Groom, N. (2013) The Seasons, An Elegy for the Passing of the Year Atlantic Books ISBN 978 1 84887 161 8
Nick Groom, Professor of English at the University of Exeter, has written a (dauntingly) rich and encyclopaedic book. It’s an unabashed celebration of the seasons and the folklore associated with them.
After the rather academic and densely researched opening chapters on the complexity and fluidity of our calendar he structures the book as a journey through the seasons, an almanac if you like, from spring to winter, touching as he goes on aspects of national identity and national attitudes to such things as the weather, church, agricultural lore and superstition.
For millennia, the passing seasons and their rhythms were central to our very existence. There was a time when the lore described here was far from quaint romanticism, when reading the wrong signs or planting at the wrong moment would have proved catastrophic…
But, what does the old lore mean to us now that we lead increasingly atomised and urban lives and our weather becomes ever more unpredictable or extreme? Will it matter if we no longer notice, or even hear the first cuckoo call of spring or rejoice in the mellow fruits of harvest festival?
Absolutely it will!
Because if the lore fades, we risk losing both a sense of national, cultural and personal identity and our connectedness to the natural world that already hangs by a thread and so often seems irrelevant, odd or out of reach. We lose our belief systems, our customs and our knowledge of locality at our peril.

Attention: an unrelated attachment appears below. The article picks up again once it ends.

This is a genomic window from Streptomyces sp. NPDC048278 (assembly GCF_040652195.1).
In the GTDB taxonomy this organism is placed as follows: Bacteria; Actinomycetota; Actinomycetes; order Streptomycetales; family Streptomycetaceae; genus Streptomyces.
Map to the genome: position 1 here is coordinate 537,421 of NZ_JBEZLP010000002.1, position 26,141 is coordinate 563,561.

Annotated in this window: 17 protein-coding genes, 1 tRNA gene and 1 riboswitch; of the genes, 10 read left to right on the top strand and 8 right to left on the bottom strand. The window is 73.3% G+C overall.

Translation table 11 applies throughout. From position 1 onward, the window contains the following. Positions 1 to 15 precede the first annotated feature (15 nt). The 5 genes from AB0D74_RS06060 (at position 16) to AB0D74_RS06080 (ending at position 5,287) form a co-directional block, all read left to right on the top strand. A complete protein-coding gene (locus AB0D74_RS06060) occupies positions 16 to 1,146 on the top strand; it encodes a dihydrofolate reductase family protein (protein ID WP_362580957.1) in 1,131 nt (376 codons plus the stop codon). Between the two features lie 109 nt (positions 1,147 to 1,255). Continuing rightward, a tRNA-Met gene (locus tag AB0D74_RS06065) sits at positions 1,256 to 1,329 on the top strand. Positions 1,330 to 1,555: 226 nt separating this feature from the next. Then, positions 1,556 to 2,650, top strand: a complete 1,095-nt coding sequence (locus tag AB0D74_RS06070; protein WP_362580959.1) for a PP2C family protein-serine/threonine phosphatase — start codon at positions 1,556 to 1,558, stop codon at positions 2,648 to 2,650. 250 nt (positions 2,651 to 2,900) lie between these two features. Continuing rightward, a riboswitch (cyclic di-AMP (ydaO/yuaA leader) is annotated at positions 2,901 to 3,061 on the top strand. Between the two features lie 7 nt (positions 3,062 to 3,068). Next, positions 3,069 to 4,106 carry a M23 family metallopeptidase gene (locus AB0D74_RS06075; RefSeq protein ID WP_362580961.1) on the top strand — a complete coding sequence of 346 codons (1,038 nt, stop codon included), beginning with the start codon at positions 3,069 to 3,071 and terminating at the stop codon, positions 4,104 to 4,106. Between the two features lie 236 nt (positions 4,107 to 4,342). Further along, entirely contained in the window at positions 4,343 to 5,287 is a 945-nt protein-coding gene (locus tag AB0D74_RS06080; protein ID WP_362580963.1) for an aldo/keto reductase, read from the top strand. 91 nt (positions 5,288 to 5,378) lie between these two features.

Nick Groom strives to draw us in to his fight by offering us a dazzling cornucopea of folklore, facts, songs and saints’ days mixed with bursts of polemic and a copious amount of poetry. It’s a rich fare, and one that’s probably best digested across the seasons, a section at a time.
It’s a book that rewards a slow reading, dip in and savour it.
This is a lyrical book, and a profoundly articulate polemic, it’s central concern being the troubled nature of modern (lost) Englishness. Nick Groom’s fight is with the modern day dragons of uniformity, passivity, blandness, and the repression of globalism and commercialization.
He’s not simply arguing for a vague resuscitation of Victorian revivalism or for Morris Dancers gathering with flags and bells on every street corner but for a celebration and resurgence of localism, local diversity and character embedded in landscape and place.
The neglected traditions, the literature and the culture of England’s seasons are not just quaint archeology. They need to be protected, preserved, and researched, and also to be restored, revived and lived. If the English people, the lion that never roared, abdicated this responsibility, such expressions of national identity that remain will be appropriated by political extremists or taken over by commercial interests. It is time to act, and St. George’s Day seems to be a good day on which to do so. It could be a national day of local customs – some archaic, others yet to emerge. It could bring communities together by celebrating local diversity and character – individuality embedded in landscape and place, its history and its wildlife – all across the country. Rather than trying to kickstart a national celebration with one brand of beer and one red-and-white flag, At. George’s Day offers an opportunity to recognize difference and variety – strikingly appropriate to a saint who had a dazzlingly multifarious nature long before he simplified into a mere dragon-slayer. p114
I for one wish him luck.